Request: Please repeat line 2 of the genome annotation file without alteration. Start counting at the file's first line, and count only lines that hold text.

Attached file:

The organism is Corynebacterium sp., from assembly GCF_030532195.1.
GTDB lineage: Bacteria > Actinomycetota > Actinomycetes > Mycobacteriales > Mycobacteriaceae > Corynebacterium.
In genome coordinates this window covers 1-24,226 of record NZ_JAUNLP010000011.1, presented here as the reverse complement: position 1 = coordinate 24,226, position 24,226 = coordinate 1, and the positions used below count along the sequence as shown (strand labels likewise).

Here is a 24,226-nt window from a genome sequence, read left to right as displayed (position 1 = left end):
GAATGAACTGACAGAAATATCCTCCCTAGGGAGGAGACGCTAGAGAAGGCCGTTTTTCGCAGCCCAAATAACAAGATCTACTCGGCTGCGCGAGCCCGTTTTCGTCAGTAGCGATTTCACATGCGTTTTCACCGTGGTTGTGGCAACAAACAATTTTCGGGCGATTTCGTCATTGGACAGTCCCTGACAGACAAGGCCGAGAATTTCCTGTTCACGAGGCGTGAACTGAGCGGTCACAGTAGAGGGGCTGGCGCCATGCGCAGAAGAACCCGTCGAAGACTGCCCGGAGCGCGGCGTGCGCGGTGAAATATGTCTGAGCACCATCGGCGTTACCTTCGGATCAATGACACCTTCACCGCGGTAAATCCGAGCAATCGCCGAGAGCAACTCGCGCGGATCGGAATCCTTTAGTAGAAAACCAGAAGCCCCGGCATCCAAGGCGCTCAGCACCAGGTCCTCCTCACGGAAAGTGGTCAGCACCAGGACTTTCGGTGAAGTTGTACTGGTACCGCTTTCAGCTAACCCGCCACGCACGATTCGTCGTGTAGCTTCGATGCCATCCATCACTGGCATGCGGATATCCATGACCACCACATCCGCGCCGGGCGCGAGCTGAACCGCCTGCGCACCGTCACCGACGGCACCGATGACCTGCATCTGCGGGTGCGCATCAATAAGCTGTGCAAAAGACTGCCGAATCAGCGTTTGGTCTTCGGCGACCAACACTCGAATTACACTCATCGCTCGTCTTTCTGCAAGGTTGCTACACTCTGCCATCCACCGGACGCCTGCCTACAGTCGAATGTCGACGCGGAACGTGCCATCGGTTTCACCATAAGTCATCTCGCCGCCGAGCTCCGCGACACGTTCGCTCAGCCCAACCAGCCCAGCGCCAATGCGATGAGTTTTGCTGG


GTDB lineage: Bacteria > Actinomycetota > Actinomycetes > Mycobacteriales > Mycobacteriaceae > Corynebacterium.